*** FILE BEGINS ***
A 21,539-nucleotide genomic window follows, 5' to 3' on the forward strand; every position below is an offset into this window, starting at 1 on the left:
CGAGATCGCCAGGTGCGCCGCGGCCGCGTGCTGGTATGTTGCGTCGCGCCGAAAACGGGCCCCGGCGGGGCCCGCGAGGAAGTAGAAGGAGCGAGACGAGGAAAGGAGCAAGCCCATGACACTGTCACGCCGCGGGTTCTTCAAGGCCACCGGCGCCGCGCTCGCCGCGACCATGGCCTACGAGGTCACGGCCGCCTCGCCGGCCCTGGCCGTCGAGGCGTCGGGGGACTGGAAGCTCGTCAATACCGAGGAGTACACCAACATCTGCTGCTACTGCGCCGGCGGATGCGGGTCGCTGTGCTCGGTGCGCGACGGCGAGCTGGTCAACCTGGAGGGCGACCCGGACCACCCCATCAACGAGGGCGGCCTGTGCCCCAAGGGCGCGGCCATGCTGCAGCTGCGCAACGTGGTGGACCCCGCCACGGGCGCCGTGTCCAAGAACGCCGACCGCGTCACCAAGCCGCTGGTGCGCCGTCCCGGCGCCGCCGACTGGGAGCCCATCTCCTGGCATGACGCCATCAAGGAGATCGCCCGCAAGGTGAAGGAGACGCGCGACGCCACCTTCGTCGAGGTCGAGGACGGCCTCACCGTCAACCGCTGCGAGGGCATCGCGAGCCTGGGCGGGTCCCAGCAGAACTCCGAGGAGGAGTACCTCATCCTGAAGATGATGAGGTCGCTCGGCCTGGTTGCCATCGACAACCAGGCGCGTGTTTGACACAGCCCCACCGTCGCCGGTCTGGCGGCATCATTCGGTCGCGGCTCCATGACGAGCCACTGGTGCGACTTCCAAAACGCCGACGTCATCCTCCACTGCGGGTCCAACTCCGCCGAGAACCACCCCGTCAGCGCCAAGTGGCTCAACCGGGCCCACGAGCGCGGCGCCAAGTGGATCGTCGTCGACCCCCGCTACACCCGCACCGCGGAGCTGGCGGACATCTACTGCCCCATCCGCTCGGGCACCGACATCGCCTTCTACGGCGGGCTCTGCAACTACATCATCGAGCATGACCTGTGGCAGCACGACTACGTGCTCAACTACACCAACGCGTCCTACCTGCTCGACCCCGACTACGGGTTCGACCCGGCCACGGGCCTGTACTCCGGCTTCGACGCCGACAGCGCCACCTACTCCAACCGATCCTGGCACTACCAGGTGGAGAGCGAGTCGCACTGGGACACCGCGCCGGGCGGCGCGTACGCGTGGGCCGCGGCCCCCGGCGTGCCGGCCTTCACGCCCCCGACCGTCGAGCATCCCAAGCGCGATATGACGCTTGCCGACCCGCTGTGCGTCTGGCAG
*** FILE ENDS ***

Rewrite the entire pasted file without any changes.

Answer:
A 21,539-nucleotide genomic window follows, 5' to 3' on the forward strand; every position below is an offset into this window, starting at 1 on the left:
CGAGATCGCCAGGTGCGCCGCGGCCGCGTGCTGGTATGTTGCGTCGCGCCGAAAACGGGCCCCGGCGGGGCCCGCGAGGAAGTAGAAGGAGCGAGACGAGGAAAGGAGCAAGCCCATGACACTGTCACGCCGCGGGTTCTTCAAGGCCACCGGCGCCGCGCTCGCCGCGACCATGGCCTACGAGGTCACGGCCGCCTCGCCGGCCCTGGCCGTCGAGGCGTCGGGGGACTGGAAGCTCGTCAATACCGAGGAGTACACCAACATCTGCTGCTACTGCGCCGGCGGATGCGGGTCGCTGTGCTCGGTGCGCGACGGCGAGCTGGTCAACCTGGAGGGCGACCCGGACCACCCCATCAACGAGGGCGGCCTGTGCCCCAAGGGCGCGGCCATGCTGCAGCTGCGCAACGTGGTGGACCCCGCCACGGGCGCCGTGTCCAAGAACGCCGACCGCGTCACCAAGCCGCTGGTGCGCCGTCCCGGCGCCGCCGACTGGGAGCCCATCTCCTGGCATGACGCCATCAAGGAGATCGCCCGCAAGGTGAAGGAGACGCGCGACGCCACCTTCGTCGAGGTCGAGGACGGCCTCACCGTCAACCGCTGCGAGGGCATCGCGAGCCTGGGCGGGTCCCAGCAGAACTCCGAGGAGGAGTACCTCATCCTGAAGATGATGAGGTCGCTCGGCCTGGTTGCCATCGACAACCAGGCGCGTGTTTGACACAGCCCCACCGTCGCCGGTCTGGCGGCATCATTCGGTCGCGGCTCCATGACGAGCCACTGGTGCGACTTCCAAAACGCCGACGTCATCCTCCACTGCGGGTCCAACTCCGCCGAGAACCACCCCGTCAGCGCCAAGTGGCTCAACCGGGCCCACGAGCGCGGCGCCAAGTGGATCGTCGTCGACCCCCGCTACACCCGCACCGCGGAGCTGGCGGACATCTACTGCCCCATCCGCTCGGGCACCGACATCGCCTTCTACGGCGGGCTCTGCAACTACATCATCGAGCATGACCTGTGGCAGCACGACTACGTGCTCAACTACACCAACGCGTCCTACCTGCTCGACCCCGACTACGGGTTCGACCCGGCCACGGGCCTGTACTCCGGCTTCGACGCCGACAGCGCCACCTACTCCAACCGATCCTGGCACTACCAGGTGGAGAGCGAGTCGCACTGGGACACCGCGCCGGGCGGCGCGTACGCGTGGGCCGCGGCCCCCGGCGTGCCGGCCTTCACGCCCCCGACCGTCGAGCATCCCAAGCGCGATATGACGCTTGCCGACCCGCTGTGCGTCTGGCAG